Snooker a sport for the mind

Tom Ford

Tom Ford

SNOOKER is not your average sport.

It's unclear how long a game will last until it's over - anything from one hour to four.

Players don't have to be in peak physical condition because the game is at least 80 per cent mental. 

To the average Australian, brought up on active team sports with noisy parents and friends screaming at the sidelines, the sedentary, quiet game with sticks and a table could easily seem a tad boring.

And yet it's a worldwide professional game, which attracts fanatics and adoring followers just like any other sport.

English players Robert Milkins and Tom Ford are in Bendigo for the Australian Snooker Goldfields Open. 

Fergal O'Brien

Fergal O'Brien

Video by Leigh Sharp

Ford agrees about the boring factor.

"I hate watching it," he said. 

Milkins differs. 

"I like watching snooker, I can sit there and watch it for quite a few hours," he said.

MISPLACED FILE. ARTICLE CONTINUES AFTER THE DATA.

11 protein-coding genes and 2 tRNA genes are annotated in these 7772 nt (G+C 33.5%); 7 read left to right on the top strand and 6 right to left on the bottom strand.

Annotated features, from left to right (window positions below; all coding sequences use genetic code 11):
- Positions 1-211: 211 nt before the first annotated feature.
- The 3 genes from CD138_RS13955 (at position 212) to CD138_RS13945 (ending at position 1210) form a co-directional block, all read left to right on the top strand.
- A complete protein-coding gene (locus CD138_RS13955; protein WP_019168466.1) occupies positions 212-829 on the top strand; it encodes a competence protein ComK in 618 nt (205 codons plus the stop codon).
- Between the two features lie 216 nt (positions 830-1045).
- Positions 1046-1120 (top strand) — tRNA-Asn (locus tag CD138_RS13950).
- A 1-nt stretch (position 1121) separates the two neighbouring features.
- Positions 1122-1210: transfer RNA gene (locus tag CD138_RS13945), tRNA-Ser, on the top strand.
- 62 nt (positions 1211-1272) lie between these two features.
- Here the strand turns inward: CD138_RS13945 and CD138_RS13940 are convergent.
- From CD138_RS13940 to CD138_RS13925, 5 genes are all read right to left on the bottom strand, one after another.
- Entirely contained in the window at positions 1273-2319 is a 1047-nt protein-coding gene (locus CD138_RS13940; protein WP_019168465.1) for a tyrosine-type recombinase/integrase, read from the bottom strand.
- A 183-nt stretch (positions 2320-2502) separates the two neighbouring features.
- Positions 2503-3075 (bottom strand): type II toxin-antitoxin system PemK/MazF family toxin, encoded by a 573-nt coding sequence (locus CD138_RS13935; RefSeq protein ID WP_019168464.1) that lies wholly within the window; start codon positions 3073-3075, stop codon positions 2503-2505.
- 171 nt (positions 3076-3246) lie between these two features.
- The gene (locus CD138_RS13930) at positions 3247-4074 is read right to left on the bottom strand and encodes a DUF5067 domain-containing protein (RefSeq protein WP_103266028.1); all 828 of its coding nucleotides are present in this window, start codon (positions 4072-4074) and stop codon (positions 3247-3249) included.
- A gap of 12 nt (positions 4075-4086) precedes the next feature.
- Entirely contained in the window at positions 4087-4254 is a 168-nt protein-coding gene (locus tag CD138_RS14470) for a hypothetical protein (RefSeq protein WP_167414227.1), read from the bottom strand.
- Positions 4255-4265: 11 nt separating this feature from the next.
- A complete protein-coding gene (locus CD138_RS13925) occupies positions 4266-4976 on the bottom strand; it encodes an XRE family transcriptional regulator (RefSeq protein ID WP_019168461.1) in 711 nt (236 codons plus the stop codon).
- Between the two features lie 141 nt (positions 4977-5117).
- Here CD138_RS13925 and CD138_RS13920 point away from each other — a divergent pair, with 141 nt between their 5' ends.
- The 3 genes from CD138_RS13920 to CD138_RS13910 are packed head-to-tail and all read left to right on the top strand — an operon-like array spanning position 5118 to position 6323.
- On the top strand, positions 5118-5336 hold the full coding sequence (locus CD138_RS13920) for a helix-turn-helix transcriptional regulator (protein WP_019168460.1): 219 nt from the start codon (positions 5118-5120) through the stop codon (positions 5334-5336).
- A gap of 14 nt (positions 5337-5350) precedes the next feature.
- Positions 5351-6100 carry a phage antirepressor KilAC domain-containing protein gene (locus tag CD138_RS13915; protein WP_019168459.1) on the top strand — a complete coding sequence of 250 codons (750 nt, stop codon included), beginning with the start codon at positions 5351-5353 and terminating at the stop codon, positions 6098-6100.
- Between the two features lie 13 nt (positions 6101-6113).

"I suppose it's a bit like cricket, you either love it or you hate it."

They agreed the game was mostly mental.

"I've always struggled with the mental side of the game and that's probably held me back quite a lot," Milkins said.

"When the chips are down a lot of the players can turn it around a lot easier than other players."

Both men are career snooker players. They were introduced to snooker as children and now travel the world playing in an increasing number of global tournaments.

SKILL: Matthew Stevens in his match against Fergal O'Brien. Picture: JIM ALDERSEY

SKILL: Matthew Stevens in his match against Fergal O'Brien. Picture: JIM ALDERSEY

Milkins has a young family back in England, which places extra strain on him during travel.

"Virtually we're away all the time, it's really difficult. I've got two young kids at home and I haven't seen them for three weeks," he said.

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